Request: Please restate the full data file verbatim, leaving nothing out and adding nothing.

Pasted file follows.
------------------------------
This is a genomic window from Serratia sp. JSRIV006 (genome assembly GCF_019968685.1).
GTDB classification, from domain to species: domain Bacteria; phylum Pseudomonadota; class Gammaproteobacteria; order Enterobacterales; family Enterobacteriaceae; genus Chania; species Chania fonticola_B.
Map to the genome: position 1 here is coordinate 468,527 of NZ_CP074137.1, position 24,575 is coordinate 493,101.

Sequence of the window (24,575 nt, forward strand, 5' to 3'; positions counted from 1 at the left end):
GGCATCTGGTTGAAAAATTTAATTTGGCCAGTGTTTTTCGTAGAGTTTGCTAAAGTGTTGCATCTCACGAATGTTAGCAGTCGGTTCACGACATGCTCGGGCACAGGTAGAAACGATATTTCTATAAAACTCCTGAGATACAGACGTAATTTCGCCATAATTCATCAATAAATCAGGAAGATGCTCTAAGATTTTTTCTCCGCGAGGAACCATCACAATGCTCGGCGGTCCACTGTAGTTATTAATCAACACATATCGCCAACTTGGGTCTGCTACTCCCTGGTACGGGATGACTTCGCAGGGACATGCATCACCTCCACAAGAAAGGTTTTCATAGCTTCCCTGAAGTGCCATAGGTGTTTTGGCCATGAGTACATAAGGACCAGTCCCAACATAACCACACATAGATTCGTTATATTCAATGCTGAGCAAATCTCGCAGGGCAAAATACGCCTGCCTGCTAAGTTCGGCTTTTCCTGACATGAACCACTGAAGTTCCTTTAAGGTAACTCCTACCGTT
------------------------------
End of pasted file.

This is a genomic window from Serratia sp. JSRIV006 (genome assembly GCF_019968685.1).
GTDB classification, from domain to species: domain Bacteria; phylum Pseudomonadota; class Gammaproteobacteria; order Enterobacterales; family Enterobacteriaceae; genus Chania; species Chania fonticola_B.
Map to the genome: position 1 here is coordinate 468,527 of NZ_CP074137.1, position 24,575 is coordinate 493,101.

Sequence of the window (24,575 nt, forward strand, 5' to 3'; positions counted from 1 at the left end):
GGCATCTGGTTGAAAAATTTAATTTGGCCAGTGTTTTTCGTAGAGTTTGCTAAAGTGTTGCATCTCACGAATGTTAGCAGTCGGTTCACGACATGCTCGGGCACAGGTAGAAACGATATTTCTATAAAACTCCTGAGATACAGACGTAATTTCGCCATAATTCATCAATAAATCAGGAAGATGCTCTAAGATTTTTTCTCCGCGAGGAACCATCACAATGCTCGGCGGTCCACTGTAGTTATTAATCAACACATATCGCCAACTTGGGTCTGCTACTCCCTGGTACGGGATGACTTCGCAGGGACATGCATCACCTCCACAAGAAAGGTTTTCATAGCTTCCCTGAAGTGCCATAGGTGTTTTGGCCATGAGTACATAAGGACCAGTCCCAACATAACCACACATAGATTCGTTATATTCAATGCTGAGCAAATCTCGCAGGGCAAAATACGCCTGCCTGCTAAGTTCGGCTTTTCCTGACATGAACCACTGAAGTTCCTTTAAGGTAACTCCTACCGTT